“We love Klay,” Lacob said in an e-mail to USA TODAY Sports. “He is clearly an integral part of our team and our future. I remember sitting courtside at Stanford Pac-12 games watching Klay at (Washington State) for three years. I thought he could be a prototype big shooting guard in the NBA and we targeted him in the draft and were ecstatic to be able to draft him at (No.) 11 in the first round.

“We traded an excellent guard freeing up a starting spot for him and, as is known, despite many requests from other teams over the last few years, we have continued to bet on his continued development. We are very proud that he is a Warrior and also of his major contribution on this year’s USA Basketball team. We are looking forward to a great year for Klay, the Splash Brothers and the Warriors.”

Being a part of trade rumors is part of the unofficial job description in the NBA, but this was different. Not only did the Warriors-T’wolves situation drag on for more than a month, but the early indications that Golden State had been willing to trade Thompson were followed, in the end, with a hard stance that they simply wouldn’t give him up. One national report indicated that Thompson was angry about it all, though he said that’s not the case.

“I wasn’t really pissed,” Thompson said. “I was more just worried about being traded, just because I’m so comfortable in the Bay. I think that’s natural for anybody (to not want to) just get up and move. I mean it wouldn’t have been the end of the world, but it’s a business, and I’m still playing ball for a living.

“I was more happy when they showed faith in me that they didn’t want to budge and trade me for a guy (in Love) who’s a multiple all-NBA guy and a proven All-Star. I thought that was really cool that the Warriors believed in my potential.”

VIDEO: takes a look at Klay Thompson and Steph Curry’s play on the FIBA stage (more…)

Morning shootaround — Sept. 15

USA romps, silences critics | Irving caps off amazing summer with MVP | Rose gets early jump on 2014-15 season | Rubio never got to talk Love into staying

No. 1: USA silences critics, takes home the gold — As the superstar names either opted out or dropped off the Team USA roster for the 2014 FIBA World Cup, the questions seemed to grow with each missing player. Could this U.S. team continue the dominance it had previously enjoyed on the world stage? Who would step up to fill the superstar gap left by (pick one:) LeBron James, Kobe Bryant, Kevin Love and others not taking part? As our Sekou Smith points out, though, Team USA’s romp of Serbia not only clinched the gold medal for it, but proved once again why the U.S. has the best overall basketball talent:

After being asked about it for weeks, they can answer honestly and without the least bit of arrogance.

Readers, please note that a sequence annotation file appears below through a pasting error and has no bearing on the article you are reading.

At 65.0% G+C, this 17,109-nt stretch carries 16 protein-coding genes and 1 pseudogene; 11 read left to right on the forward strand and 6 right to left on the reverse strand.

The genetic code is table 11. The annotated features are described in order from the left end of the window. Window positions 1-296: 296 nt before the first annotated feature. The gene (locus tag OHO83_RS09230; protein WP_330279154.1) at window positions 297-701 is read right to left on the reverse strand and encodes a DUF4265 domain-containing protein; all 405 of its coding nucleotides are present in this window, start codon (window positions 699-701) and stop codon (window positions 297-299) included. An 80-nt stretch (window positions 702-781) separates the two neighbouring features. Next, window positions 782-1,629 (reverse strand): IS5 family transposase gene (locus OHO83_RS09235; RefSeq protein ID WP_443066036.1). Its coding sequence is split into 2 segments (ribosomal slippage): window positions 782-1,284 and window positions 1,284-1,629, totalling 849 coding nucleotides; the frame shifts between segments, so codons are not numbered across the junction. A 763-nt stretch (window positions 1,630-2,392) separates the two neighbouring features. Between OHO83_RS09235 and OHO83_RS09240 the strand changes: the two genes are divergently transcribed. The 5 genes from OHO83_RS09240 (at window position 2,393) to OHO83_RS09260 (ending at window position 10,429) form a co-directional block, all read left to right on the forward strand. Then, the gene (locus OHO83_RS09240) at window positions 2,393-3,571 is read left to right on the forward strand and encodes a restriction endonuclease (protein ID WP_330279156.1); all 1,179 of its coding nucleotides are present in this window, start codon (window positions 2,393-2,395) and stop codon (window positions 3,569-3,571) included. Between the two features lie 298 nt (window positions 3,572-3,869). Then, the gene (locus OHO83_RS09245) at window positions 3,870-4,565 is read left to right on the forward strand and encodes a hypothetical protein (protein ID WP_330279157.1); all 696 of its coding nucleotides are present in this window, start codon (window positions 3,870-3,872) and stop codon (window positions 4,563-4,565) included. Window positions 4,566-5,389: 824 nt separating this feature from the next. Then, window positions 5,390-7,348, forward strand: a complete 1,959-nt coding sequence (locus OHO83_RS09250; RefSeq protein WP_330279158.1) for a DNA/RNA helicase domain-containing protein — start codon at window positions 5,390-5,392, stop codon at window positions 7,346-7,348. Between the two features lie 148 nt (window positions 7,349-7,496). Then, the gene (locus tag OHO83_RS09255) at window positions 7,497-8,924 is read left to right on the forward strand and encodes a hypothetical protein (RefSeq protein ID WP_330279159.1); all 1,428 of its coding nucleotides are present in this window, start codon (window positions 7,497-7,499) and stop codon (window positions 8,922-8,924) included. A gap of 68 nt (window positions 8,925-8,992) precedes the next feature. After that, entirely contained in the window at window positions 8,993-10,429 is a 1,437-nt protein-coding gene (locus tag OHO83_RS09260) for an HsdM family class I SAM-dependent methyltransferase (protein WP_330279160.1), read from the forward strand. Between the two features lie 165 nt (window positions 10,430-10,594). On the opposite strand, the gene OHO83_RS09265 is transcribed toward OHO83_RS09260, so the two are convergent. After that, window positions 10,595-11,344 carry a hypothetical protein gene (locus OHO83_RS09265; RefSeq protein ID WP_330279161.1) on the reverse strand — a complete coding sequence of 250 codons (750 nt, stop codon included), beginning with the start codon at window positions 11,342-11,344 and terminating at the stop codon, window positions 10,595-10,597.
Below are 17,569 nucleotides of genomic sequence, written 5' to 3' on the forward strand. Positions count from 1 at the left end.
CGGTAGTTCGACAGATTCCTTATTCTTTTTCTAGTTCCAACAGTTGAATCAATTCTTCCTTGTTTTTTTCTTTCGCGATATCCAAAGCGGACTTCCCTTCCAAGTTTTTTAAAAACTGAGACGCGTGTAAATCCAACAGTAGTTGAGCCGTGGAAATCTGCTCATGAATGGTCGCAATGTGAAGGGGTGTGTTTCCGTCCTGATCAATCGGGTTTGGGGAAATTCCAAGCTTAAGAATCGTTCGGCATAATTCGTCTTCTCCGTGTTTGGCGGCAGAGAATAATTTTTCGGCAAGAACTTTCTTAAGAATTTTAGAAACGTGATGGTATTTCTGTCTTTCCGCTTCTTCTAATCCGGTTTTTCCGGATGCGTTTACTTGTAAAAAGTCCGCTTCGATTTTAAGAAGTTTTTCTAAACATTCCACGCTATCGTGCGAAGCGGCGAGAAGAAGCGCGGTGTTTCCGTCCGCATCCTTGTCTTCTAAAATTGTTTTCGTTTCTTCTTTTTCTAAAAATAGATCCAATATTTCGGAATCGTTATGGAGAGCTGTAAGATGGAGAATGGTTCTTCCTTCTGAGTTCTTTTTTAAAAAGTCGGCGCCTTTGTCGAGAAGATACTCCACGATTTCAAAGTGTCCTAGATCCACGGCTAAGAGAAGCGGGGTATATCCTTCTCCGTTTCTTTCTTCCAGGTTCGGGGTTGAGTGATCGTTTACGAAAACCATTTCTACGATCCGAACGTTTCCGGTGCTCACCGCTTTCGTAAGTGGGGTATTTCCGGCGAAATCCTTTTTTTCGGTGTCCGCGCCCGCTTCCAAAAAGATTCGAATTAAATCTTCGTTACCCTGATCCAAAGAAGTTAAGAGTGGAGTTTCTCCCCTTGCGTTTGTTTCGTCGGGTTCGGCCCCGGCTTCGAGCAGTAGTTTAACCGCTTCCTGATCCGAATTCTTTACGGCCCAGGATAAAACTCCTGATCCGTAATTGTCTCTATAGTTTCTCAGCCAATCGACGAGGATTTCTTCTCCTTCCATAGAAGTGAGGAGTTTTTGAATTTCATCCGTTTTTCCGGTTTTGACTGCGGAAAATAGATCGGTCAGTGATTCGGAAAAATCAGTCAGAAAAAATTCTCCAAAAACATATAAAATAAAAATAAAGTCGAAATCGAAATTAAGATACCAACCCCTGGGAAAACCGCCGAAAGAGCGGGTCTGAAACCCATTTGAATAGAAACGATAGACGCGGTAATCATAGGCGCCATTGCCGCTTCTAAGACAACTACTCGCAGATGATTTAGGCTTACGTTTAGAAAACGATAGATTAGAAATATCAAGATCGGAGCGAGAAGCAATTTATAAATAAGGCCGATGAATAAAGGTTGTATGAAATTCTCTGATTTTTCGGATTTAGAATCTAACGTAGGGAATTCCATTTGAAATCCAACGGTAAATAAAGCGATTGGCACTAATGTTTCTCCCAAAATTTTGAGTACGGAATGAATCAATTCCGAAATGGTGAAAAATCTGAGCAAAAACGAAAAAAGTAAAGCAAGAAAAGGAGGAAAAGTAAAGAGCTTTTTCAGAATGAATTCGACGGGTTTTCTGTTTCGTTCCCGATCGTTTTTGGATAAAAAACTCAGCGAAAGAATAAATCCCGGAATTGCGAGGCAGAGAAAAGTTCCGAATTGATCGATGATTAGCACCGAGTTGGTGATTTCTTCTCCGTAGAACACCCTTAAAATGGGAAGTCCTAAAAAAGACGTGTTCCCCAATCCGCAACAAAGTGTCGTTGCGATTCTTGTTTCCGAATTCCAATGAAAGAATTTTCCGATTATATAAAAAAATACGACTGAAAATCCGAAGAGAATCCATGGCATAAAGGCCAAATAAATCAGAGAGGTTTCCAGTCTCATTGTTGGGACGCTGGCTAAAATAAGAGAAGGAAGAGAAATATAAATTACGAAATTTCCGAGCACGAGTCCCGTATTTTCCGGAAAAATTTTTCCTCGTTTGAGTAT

They are indeed unbeatable, the U.S. National Team, winners of 45 straight games in World Cup/World Championship and Olympic competition.

Yes, the best from the U.S. is way better than what anyone else can offer up on basketball’s global stage.

With the win the U.S. captured its fifth title and this team put the U.S. in elite company, joining Brazil (1959 and ’63) and Yugoslavia (’98 and 2002) as the only nations to repeat as champs.

For weeks this U.S. team, devoid of superstars like LeBron James, Chris Paul and Carmelo Anthony, not to mention Kevin Durant, Kevin Love and Paul George, heard about how vulnerable it was. Spain, and not the U.S. was being touted as the favorite early on.

What is basically an under-25 squad of U.S. stars silenced their critics with one dominant performance after another. Not all of them were as pretty as Sunday’s gold medal game, when Irving set the tone early by connecting on his first five shots and piling up 15 points by halftime. He was a perfect 4-for-4 from beyond the 3-point line, saving his best showing for the final game in Spain. He led the U.S. charge with a game-high 26 points and was named the tournament’s Most Valuable Player.

The U.S. started pool play in Bilbao, plundering through Group C without playing their very best and still smashing the opposition in all five games. They weren’t tested deep into any of their three games in the medal round in Barcelona, smashing through Mexico, Slovenia and finally Lithuania in the semifinals. They won their first eight games by an average of 32.5 points.

Not only was this game and the entire competition a showcase for an up-and-coming group of young NBA stars — Faried, Davis, Cousins, Klay Thompson and even a young All-Star like Irving will all return home to greater expectations with their respective NBA teams — it serves as proof that whatever leaks there have been in the USA Basketball pipeline in recent years have been plugged.

USA Basketball managing director Jerry Colangelo and Krzyzewski have made sure of it with their resuscitation of the program over the past nine years.

“Coach K told us before the game that we were going to play our best game tonight,” Thompson said. “And we proved him right. I can’t put this into words, man. I haven’t won a title since high school, certainly nothing this big.  Winning in high school was great, but this is something I’ll hopefully be able to show my grandkids one day. I’ll cherish this the rest of my life.”

VIDEO: James Harden talks with GameTime about the thrill of winning FIBA World Cup gold (more…)